Another thing that struck me in the writing of this, and while the whole series is planned out, there are certain aspects that kind of slip through the cracks, and one was it occurred to me that we left Arthur at the end of Book 4 as a kind of sweet, almost pacifistic boy, and by the time we get to Book 6, which is just about six months of story time, we are going to have to believe that he is going to lead armies in war, and kill several people. This then requires scenes in which our hero is learning to do battle and kill people, which puts one in a very awkward position. Yeah! So you’ll see how all that came out.
To leave Arthur to one side, one character who has been a bit on the sidelines for the whole series but now moves center stage is Viviane, the Lady of the Lake. We’ve seen her a bit here and there, but in this book she has a major, major role to play that is going to have implications for the rest of the series. Arthur is the main thrust of the book, but Viviane and Merlin have a big thread that makes up about a quarter of the book, as they come to terms with one another and work out how they are going to deal with each other, because Merlin has made his plans and he does not take kindly to anyone interfering in them!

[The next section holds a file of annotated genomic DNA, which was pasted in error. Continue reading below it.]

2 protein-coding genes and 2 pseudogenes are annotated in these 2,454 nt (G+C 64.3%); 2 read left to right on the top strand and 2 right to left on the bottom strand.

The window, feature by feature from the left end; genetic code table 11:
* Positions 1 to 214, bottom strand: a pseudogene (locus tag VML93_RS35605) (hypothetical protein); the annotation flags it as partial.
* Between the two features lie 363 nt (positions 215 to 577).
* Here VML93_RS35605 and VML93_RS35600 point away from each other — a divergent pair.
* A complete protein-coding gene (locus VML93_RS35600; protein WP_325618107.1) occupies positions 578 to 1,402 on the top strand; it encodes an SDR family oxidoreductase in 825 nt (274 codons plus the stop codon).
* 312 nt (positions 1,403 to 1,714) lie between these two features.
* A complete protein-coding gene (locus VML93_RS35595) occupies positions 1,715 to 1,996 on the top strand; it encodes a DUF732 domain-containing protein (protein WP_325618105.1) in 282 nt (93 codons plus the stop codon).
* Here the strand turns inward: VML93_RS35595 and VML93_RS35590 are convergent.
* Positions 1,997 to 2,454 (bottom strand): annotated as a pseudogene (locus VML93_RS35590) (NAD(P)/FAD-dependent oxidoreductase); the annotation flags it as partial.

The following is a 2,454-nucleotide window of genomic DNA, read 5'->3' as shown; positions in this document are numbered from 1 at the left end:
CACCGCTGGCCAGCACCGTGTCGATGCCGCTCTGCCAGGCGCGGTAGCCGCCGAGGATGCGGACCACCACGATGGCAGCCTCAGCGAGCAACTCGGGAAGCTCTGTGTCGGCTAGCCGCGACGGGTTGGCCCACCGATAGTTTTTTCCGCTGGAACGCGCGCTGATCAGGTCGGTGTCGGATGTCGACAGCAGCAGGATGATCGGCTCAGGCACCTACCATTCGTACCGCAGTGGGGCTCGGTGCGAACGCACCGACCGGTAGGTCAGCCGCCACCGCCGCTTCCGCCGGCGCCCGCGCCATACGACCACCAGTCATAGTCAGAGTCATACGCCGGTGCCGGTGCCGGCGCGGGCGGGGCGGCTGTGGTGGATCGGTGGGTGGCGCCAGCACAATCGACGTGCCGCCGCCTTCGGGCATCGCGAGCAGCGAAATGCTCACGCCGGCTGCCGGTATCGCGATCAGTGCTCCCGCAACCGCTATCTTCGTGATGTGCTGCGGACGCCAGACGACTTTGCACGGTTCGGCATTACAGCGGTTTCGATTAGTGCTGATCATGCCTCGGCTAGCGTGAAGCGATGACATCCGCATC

Finally, as I said, Book 4 and Book 5 fill in areas of the legend that are not covered in the old material, and in Book 6 we will come fully back to story as it appears in the existing Arthurian legend. That said, in this book the scope of the story explodes, and we see a lot, lot of characters that will have major parts to play in upcoming installments. I don’t want to give them away and spoil any surprises for those familiar with the legend, but a lot of the time in the legend we meet someone and hear about their past. In this series I am able to dramatize their past, so by the time we get to their parts of the story, you will have that history with them and not just hear about their past, but remember it from when it happened in the books. And one of the thing that excites me about the potential of this whole series is that as we go on, we will have this massive accumulated history and resonance from this whole society of interrelated characters… which is kind of mind blowing.
Anyway, I am in the final stages of actual writing and soon will move into revising. I am pretty excited about the book and at this point, I think it’ll be pretty good. If no emergencies come up it should be ready by the end of the year, if not before. Alrighty, thanks for listening and you take care.